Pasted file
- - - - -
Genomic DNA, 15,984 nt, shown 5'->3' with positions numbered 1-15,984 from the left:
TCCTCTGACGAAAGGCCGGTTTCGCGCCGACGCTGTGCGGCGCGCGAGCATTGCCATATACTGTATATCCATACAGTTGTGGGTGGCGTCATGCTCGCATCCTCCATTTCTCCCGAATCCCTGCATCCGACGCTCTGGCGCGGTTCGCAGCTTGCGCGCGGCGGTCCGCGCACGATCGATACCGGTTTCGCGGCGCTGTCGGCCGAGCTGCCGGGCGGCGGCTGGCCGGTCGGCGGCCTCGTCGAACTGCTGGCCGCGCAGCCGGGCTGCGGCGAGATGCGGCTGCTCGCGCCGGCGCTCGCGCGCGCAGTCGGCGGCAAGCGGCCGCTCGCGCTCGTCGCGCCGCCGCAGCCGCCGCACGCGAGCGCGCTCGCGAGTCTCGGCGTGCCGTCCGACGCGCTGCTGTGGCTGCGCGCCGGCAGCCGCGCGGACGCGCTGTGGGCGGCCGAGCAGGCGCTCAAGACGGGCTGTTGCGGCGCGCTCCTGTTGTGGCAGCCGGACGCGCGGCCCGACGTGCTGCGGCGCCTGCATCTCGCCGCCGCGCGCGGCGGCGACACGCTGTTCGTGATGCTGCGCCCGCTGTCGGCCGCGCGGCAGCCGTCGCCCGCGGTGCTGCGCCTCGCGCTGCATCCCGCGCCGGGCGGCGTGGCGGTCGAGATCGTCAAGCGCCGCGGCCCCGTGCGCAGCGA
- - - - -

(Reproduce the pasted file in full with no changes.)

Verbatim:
Genomic DNA, 15,984 nt, shown 5'->3' with positions numbered 1-15,984 from the left:
TCCTCTGACGAAAGGCCGGTTTCGCGCCGACGCTGTGCGGCGCGCGAGCATTGCCATATACTGTATATCCATACAGTTGTGGGTGGCGTCATGCTCGCATCCTCCATTTCTCCCGAATCCCTGCATCCGACGCTCTGGCGCGGTTCGCAGCTTGCGCGCGGCGGTCCGCGCACGATCGATACCGGTTTCGCGGCGCTGTCGGCCGAGCTGCCGGGCGGCGGCTGGCCGGTCGGCGGCCTCGTCGAACTGCTGGCCGCGCAGCCGGGCTGCGGCGAGATGCGGCTGCTCGCGCCGGCGCTCGCGCGCGCAGTCGGCGGCAAGCGGCCGCTCGCGCTCGTCGCGCCGCCGCAGCCGCCGCACGCGAGCGCGCTCGCGAGTCTCGGCGTGCCGTCCGACGCGCTGCTGTGGCTGCGCGCCGGCAGCCGCGCGGACGCGCTGTGGGCGGCCGAGCAGGCGCTCAAGACGGGCTGTTGCGGCGCGCTCCTGTTGTGGCAGCCGGACGCGCGGCCCGACGTGCTGCGGCGCCTGCATCTCGCCGCCGCGCGCGGCGGCGACACGCTGTTCGTGATGCTGCGCCCGCTGTCGGCCGCGCGGCAGCCGTCGCCCGCGGTGCTGCGCCTCGCGCTGCATCCCGCGCCGGGCGGCGTGGCGGTCGAGATCGTCAAGCGCCGCGGCCCCGTGCGCAGCGA